7. 2003 ALDS, Game 7

Any Game 7 between the Yankees and Red Sox is sure to be one of the best MLB postseason games ever played.

The entire series was a back-and-forth battle and so was Game 7. The Red Sox scored early with three runs in the second inning, while the Yankees got their runs late, scoring three in the eighth to force additional innings. Ultimately, it was Aaron Boone who received a knuckle ball from Tim Wakefield in the bottom of the 11th to send the Yankees to the World Series.

6. 2014 American League Wild Card

There is no doubt that this game put the “wild” in Wild Card Game. The Athletics thought they had won the game when they scored five runs in the sixth inning to go 7-3.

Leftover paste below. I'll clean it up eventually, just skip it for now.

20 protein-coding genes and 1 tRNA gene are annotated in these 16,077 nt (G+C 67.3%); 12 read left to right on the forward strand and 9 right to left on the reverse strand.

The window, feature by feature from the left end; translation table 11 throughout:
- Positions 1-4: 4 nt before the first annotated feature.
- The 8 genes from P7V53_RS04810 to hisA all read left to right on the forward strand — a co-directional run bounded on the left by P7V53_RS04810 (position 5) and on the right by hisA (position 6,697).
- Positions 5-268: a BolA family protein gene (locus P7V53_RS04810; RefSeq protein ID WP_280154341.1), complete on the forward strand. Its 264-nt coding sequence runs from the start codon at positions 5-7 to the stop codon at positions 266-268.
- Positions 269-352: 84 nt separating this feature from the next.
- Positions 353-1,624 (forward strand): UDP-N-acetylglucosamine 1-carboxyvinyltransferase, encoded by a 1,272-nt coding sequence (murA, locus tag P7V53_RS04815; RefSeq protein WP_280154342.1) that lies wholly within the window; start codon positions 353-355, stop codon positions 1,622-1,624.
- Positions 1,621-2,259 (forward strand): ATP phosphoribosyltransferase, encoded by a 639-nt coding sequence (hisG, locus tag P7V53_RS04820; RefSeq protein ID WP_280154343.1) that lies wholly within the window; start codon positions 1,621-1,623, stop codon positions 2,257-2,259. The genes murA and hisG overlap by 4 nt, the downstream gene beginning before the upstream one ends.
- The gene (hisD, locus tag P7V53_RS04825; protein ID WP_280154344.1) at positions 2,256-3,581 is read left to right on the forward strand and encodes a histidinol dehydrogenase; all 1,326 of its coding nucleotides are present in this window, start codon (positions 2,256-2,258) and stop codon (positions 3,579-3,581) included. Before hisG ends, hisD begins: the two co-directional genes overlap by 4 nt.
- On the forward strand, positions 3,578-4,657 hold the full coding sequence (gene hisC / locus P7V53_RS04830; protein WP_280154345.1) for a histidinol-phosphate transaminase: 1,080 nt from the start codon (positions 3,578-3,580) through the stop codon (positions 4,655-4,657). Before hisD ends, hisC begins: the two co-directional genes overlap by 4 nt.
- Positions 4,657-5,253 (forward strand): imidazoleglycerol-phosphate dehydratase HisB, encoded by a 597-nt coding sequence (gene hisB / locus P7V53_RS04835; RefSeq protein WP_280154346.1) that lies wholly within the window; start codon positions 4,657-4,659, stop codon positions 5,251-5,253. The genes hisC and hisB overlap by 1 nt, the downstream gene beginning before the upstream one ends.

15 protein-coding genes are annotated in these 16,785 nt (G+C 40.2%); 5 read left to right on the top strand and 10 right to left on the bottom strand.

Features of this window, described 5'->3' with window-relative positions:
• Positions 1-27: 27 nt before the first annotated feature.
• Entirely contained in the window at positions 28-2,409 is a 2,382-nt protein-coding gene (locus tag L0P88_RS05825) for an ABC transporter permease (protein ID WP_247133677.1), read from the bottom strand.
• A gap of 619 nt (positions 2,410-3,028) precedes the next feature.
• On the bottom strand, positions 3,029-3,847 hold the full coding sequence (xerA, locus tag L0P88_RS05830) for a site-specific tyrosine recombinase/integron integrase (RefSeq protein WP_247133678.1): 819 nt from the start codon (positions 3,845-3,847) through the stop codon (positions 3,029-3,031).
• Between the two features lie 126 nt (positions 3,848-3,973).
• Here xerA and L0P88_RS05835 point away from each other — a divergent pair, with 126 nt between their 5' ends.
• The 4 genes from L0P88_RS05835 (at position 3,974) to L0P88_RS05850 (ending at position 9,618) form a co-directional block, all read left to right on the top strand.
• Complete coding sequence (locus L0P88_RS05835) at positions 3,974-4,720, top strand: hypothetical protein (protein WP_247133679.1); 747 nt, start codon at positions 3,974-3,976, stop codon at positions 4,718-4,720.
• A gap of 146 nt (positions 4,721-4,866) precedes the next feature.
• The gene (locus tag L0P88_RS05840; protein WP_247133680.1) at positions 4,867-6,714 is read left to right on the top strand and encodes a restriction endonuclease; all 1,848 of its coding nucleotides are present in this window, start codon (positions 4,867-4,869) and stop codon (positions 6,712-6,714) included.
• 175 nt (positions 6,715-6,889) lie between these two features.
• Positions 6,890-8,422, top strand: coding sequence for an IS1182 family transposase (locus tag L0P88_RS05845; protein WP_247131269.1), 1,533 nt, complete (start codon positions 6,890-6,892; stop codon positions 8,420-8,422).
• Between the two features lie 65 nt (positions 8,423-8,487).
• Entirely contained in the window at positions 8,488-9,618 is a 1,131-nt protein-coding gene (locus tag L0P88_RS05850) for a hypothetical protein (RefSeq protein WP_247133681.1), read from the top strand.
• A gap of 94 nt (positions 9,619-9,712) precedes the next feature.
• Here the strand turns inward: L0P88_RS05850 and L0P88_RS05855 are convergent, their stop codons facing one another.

But the Royals had three runs in the eighth and scored another run in the ninth to tie the game. After a tense but scoreless pair of innings, Oakland took the lead again in the twelfth, only for the Royals to rally back against the wall for the 9-8 victory. With 12 innings, it was the longest elimination game of all time and helped propel Kansas City to the World Series.

5. 1975 World Series, Game 6

This game is best known for Carlton Fisk’s epic home run to win the game in the bottom of the 12th. But this game had much more than that.

Heading into elimination, Boston scored three runs in the first inning to take the lead. But the Reds scored three runs in the fifth and eventually took a 6-3 lead, only for the Red Sox to score three runs again in the eighth to force additional innings. Fenway Park was full of nervous energy during additional innings until Fisk raised one over the Green Monster to force a Game 7.

4. 1978 One-Game Playoff to decide the AL East